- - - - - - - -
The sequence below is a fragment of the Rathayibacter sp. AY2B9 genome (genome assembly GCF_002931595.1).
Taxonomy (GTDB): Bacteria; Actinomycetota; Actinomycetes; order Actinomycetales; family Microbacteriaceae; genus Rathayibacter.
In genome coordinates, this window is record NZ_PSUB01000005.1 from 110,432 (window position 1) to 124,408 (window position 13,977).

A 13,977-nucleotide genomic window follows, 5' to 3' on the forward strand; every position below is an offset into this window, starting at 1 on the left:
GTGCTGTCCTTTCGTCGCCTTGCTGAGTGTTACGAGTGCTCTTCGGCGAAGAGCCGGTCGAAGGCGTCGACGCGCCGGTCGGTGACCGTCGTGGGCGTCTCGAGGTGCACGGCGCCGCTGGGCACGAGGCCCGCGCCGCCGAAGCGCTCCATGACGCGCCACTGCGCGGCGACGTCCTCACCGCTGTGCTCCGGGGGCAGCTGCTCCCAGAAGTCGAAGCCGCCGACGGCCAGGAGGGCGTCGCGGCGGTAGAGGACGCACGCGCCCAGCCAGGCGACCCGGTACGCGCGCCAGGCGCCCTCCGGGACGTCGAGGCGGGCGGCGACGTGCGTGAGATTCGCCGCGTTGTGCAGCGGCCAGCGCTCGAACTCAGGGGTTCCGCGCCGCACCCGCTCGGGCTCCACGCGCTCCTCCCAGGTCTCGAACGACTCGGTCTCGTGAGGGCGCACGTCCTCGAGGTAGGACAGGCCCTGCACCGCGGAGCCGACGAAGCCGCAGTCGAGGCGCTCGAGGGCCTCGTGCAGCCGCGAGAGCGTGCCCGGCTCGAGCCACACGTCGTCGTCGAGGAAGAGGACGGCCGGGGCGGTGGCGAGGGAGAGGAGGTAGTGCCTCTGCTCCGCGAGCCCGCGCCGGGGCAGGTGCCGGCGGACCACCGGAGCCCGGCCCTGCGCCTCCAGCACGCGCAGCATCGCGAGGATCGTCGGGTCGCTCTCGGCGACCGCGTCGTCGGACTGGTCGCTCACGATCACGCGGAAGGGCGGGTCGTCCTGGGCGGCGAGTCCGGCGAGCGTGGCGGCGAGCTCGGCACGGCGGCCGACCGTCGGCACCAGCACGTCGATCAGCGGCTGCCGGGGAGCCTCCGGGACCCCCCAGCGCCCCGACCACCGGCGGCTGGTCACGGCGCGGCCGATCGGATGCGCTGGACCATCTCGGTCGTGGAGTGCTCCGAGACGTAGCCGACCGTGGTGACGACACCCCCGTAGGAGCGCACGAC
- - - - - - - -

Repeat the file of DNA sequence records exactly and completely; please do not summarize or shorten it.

The sequence below is a fragment of the Rathayibacter sp. AY2B9 genome (genome assembly GCF_002931595.1).
Taxonomy (GTDB): Bacteria; Actinomycetota; Actinomycetes; order Actinomycetales; family Microbacteriaceae; genus Rathayibacter.
In genome coordinates, this window is record NZ_PSUB01000005.1 from 110,432 (window position 1) to 124,408 (window position 13,977).

A 13,977-nucleotide genomic window follows, 5' to 3' on the forward strand; every position below is an offset into this window, starting at 1 on the left:
GTGCTGTCCTTTCGTCGCCTTGCTGAGTGTTACGAGTGCTCTTCGGCGAAGAGCCGGTCGAAGGCGTCGACGCGCCGGTCGGTGACCGTCGTGGGCGTCTCGAGGTGCACGGCGCCGCTGGGCACGAGGCCCGCGCCGCCGAAGCGCTCCATGACGCGCCACTGCGCGGCGACGTCCTCACCGCTGTGCTCCGGGGGCAGCTGCTCCCAGAAGTCGAAGCCGCCGACGGCCAGGAGGGCGTCGCGGCGGTAGAGGACGCACGCGCCCAGCCAGGCGACCCGGTACGCGCGCCAGGCGCCCTCCGGGACGTCGAGGCGGGCGGCGACGTGCGTGAGATTCGCCGCGTTGTGCAGCGGCCAGCGCTCGAACTCAGGGGTTCCGCGCCGCACCCGCTCGGGCTCCACGCGCTCCTCCCAGGTCTCGAACGACTCGGTCTCGTGAGGGCGCACGTCCTCGAGGTAGGACAGGCCCTGCACCGCGGAGCCGACGAAGCCGCAGTCGAGGCGCTCGAGGGCCTCGTGCAGCCGCGAGAGCGTGCCCGGCTCGAGCCACACGTCGTCGTCGAGGAAGAGGACGGCCGGGGCGGTGGCGAGGGAGAGGAGGTAGTGCCTCTGCTCCGCGAGCCCGCGCCGGGGCAGGTGCCGGCGGACCACCGGAGCCCGGCCCTGCGCCTCCAGCACGCGCAGCATCGCGAGGATCGTCGGGTCGCTCTCGGCGACCGCGTCGTCGGACTGGTCGCTCACGATCACGCGGAAGGGCGGGTCGTCCTGGGCGGCGAGTCCGGCGAGCGTGGCGGCGAGCTCGGCACGGCGGCCGACCGTCGGCACCAGCACGTCGATCAGCGGCTGCCGGGGAGCCTCCGGGACCCCCCAGCGCCCCGACCACCGGCGGCTGGTCACGGCGCGGCCGATCGGATGCGCTGGACCATCTCGGTCGTGGAGTGCTCCGAGACGTAGCCGACCGTGGTGACGACACCCCCGTAGGAGCGCACGAC